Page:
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Torah Commentary
Bo (January 16, 2016)
 

Bettijane Eisenpreis

Parashat Bo is one of the most action-packed sections of the book of Exodus, perhaps of the whole Torah.

It tells the story of the last three plagues — locusts, darkness and the death of the firstborn. By the end of the parashah, the Exodus has begun, although the Israelites do not cross the Red Sea in safety until the next parashah.

In the midst of all the drama, it is easy to miss the two lines I have quoted above. The Lord speaks to Moses and Aaron, telling them that the month of the Exodus, the month we now call Nisan, shall be the first month of the year. He goes on to describe many elements of what has become our Passover observance, including the special meal and the eating of unleavened bread for seven days.

There is a traditional saying that “There is no before or after in the Torah,” so it is not surprising that God commands the people to celebrate Passover before they have actually “passed over.” Given the fact that Passover always has been and continues to be one of our most important holidays, it is no surprise to see it highlighted in the midst of the story of the Exodus. The themes of spring, of rebirth and of people successfully combatting oppression appeal to many people — Jews and non-Jews alike. Who doesn’t enjoy a Seder (other than the person who has to prepare it)?

But even before God tells the people how to observe Passover, He tells them when. “This month shall mark for you the beginning of the months,” He says.

If the month of Nisan is the beginning of the months, why do we observe the New Year in the seventh month, Tishri? In the Bible, Rosh Hashanah is simply referred to as the holiday of the blowing of the Shofar. But it makes sense in an agricultural society that both Passover, the spring holiday which marks the beginning of the growing season, and Rosh Hashanah, which comes in the fall, just before the time of harvest, would be important. (Actually, Sukkot, the real harvest festival, was very important in ancient Israel — possibly more important than Rosh Hashanah.)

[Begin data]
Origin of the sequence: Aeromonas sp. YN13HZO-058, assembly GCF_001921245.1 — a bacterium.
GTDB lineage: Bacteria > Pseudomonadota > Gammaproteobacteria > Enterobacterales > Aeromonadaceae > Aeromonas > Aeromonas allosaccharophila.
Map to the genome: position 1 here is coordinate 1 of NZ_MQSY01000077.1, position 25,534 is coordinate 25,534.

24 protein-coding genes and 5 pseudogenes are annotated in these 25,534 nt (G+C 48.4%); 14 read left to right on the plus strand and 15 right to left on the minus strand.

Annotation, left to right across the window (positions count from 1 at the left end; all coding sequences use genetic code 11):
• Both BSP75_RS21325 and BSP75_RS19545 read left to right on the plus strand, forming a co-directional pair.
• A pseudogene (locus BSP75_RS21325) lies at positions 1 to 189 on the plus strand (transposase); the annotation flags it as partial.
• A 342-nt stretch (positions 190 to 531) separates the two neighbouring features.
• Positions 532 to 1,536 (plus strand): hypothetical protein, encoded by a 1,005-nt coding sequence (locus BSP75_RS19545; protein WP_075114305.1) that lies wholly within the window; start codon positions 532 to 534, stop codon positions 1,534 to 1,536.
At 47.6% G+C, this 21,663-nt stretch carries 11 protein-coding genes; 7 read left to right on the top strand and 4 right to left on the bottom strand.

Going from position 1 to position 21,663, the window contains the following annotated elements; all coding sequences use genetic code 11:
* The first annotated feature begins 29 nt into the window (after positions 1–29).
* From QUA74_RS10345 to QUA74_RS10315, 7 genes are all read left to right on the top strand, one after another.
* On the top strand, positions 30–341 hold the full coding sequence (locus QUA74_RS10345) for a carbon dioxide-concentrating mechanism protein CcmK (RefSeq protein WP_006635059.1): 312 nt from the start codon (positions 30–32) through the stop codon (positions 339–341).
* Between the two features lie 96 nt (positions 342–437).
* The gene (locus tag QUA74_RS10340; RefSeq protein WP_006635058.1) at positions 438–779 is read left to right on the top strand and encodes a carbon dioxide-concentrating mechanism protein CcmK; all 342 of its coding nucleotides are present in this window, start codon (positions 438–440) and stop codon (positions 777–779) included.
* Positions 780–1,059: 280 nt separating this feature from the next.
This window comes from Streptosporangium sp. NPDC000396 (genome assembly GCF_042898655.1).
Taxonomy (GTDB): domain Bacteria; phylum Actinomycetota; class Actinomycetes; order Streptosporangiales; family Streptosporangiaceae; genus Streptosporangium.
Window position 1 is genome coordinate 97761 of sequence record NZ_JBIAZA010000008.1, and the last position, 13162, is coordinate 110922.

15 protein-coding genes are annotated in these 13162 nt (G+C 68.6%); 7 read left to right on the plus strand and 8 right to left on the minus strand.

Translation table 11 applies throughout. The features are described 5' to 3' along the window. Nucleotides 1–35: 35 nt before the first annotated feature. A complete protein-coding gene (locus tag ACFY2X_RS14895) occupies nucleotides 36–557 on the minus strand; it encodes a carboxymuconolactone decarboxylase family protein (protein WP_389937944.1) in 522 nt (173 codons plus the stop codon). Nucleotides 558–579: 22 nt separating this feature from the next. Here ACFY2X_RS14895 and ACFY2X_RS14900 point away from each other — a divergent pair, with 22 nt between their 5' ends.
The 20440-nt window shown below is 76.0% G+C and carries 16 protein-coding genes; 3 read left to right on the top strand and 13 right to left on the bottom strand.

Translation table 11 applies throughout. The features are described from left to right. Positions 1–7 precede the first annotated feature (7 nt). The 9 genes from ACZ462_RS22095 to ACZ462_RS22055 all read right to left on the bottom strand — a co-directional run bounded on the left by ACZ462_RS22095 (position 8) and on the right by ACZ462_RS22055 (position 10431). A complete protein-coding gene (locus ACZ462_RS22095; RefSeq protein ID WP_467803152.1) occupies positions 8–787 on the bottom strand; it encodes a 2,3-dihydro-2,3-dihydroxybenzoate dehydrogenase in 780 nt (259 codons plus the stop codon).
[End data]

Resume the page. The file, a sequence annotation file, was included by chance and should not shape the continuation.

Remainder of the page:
Even though we don’t live in an agricultural society, it always has seemed foolish to me to start the year in January. When you buy a concert series or sign up for a course of study, you don’t start in January. Nothing starts in January except lengthening daylight. Janus, the Roman god for whom the month is named, is portrayed as having two faces so that he can look both forward and backward. It’s true that most school years do start in the fall and end in the spring. But still, starting the year in the spring makes all kinds of sense. The world is starting anew. Grass begins to grow, flowers to bloom. People come back from Florida and say “hello” to us. We start planning vacations or courses of summer study.

Just as the story of the Exodus paused to set Nisan as the first month and to tell us to observe the Passover, so the world pauses, takes a deep breath and thanks God that we have survived another winter. “This month shall mark for you the beginning of the months.” I’ll drink to that — all four cups of wine!



Bettijane Eisenpreis, a freelance writer, is a long-time member of Temple Emanu-El
and a regular participant in our Saturday morning Torah study group.




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